204 E. 500 South, Salt Lake City ; 801-355-8518
A remodel and menu tweaks make this well-established family Italian restaurant even better.
Hours: M-Th, 11 a.m.-10 p.m.; F, 11 a.m.-11 p.m.; S, 4:30-11 p.m.
Liquor: Full Service
Recommended Dishes: Wild-mushroom risotto cakes, lasagna, veal piccata, chocolate cake
April 11, 2007
Genial mood, culinary tweaks refine downtown's old faithful
By Anne Wilson
For those of you who mourn the passing of the original Junior's Tavern, I feel your pain.
That dim, beer-infused jazz joint on Salt Lake City's 500 South represented a vanishing breed of neighborhood taverns where everybody knows your name.
But there could be no better epilogue to what once was Junior's (relocated to 30 E. 300 South) than what it has become -- a beautiful extension of the venerable Cannella's, another long-time, locally owned establishment that has undergone some changes since The Tribune's last review in early 2003.
When we last left Joe and Missy Cannella and the rest of the crew, they were serving legions of loyal customers in one cozy room crowded with tables. Now, a piece of brick wall between restaurant and bar is gone and Cannella's flows west into a serene space with creamy walls, booths built of dark wood and hanging lamps that cast an amber glow.
The bar in the corner is fully stocked, because Cannella's now has a full-service liquor license and a wine list that includes a selection of "interesting" (their word, and it's true) Italian selections. For an eatery with an Italian-themed menu, that is a long overdue upgrade.
Along with better beverages, Cannella's has a new chef in Dave Sonkens, who studied at the Culinary Institute of America and has made "major tweaks" to the menu, according to the owners. One of them is more small plate items, like Sonkens' risotto cakes ($7), a blend of arborio rice and wild mushrooms enlivened with the tang of Asiago and Parmesan cheeses. A host of traditional appetizers join the cakes, including roasted garlic with purchased foccacia ($4), bruschetta ($6), steamed clams ($12) and a grilled portobello mushroom, topped with fresh crabmeat and perched in a pool of sweet/tart butter sauce that made us long for a spoon ($12). It looked as good as it tasted: Sonkens, it seems, has a good eye for presentation. A special of crab cakes came in a triad, richly brown and firm, again in the citrus butter sauce. The crab was fresh, but there could have been more of it, to give the cakes a softer texture.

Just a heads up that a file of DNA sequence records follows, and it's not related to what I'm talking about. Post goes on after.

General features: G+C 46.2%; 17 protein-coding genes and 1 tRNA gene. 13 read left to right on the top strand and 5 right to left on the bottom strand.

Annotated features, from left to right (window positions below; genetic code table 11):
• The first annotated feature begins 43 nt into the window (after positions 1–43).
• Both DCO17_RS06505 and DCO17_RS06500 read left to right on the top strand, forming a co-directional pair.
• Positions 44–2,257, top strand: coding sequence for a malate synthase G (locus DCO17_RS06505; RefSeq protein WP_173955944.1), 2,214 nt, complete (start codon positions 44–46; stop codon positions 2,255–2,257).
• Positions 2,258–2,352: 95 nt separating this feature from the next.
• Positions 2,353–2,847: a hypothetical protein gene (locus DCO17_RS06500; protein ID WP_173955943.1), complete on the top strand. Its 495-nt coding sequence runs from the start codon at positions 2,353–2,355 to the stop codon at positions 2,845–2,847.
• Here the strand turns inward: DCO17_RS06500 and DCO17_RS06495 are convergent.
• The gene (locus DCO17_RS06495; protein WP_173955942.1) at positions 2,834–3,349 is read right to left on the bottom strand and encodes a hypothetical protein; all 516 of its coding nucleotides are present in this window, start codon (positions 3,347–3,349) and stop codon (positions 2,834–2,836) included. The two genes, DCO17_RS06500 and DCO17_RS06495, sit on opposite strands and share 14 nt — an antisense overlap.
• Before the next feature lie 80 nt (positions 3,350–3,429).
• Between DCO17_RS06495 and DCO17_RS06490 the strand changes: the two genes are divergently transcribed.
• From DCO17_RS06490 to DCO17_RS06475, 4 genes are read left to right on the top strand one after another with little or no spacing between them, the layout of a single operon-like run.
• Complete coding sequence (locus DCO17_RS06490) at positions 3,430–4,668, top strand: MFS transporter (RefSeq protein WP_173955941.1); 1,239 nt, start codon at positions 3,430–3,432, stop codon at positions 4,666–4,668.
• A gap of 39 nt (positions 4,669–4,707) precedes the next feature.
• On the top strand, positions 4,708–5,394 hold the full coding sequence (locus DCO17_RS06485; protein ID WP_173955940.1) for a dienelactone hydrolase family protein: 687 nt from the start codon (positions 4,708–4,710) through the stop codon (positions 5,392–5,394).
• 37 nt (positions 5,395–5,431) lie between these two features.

The dinner menu offers salads ranging from house greens to a meaty Italian version ($7-$9); the Italian sausage and house-made meatball sandwiches which have long been mainstays at lunch ($9-$10); and traditional pastas, from spaghetti with meatball ($11) to the house specialty, a loosely-constructed five-layer lasagna ($14). The latter is a generous portion and full-flavored, with fresh green spinach adding punch to a rich red sauce flecked with cheese.
Entrees run the price gamut from a grilled portobello layered with vegetables and served with a balsamic-glazed potato cake ($14) to a New York strip steak dressed with pesto butter and served with penne and sautéed veggies ($21).
In the middle is a grilled salmon lapped with piquant sun-dried tomato cream sauce, cooked a bit firmer than I like but not to the point of dry ($18). The best part: It comes with that lovely risotto cake. Veal piccata was also a hearty portion, placed atop linguine with a caper-studded sauce infused with lemon and flecked with dollops of tart goat cheese ($19). The meat could have been more tender, but the flavor was first-rate.
Entrees come with a salad that hasn't been tweaked and was the meal's one weakness -- a plate of iceberg lettuce, none too crisp, studded with a few kidney beans and strips of yellow pepper, overburdened with dressing and cheese. It isn't appealing, either visually or nutritionally, and should be scrapped in favor of a more vibrant mix of greens with a lighter dressing.
Finishing the meal involves choosing from half a dozen desserts (all $6). We tried the incredibly rich house-made chocolate cake that gets its moist texture from beets ($6) and is large enough to share among four people, and a crème brulée infused with espresso, a different and delicious take on a classic. There's also house-made tiramisu and key lime pie, as well as two cheesecake varieties made by a local baker.
Service was casual but friendly and efficient, and the food came out of the kitchen at an appropriate pace.
The lunch menu is loaded with sandwiches and salads (about a dozen each, from $6.50 to $8), plus daily specials ($6.50) that range from a French dip sandwich to clam linguine and include salad, plus garlic bread if the entree is pasta.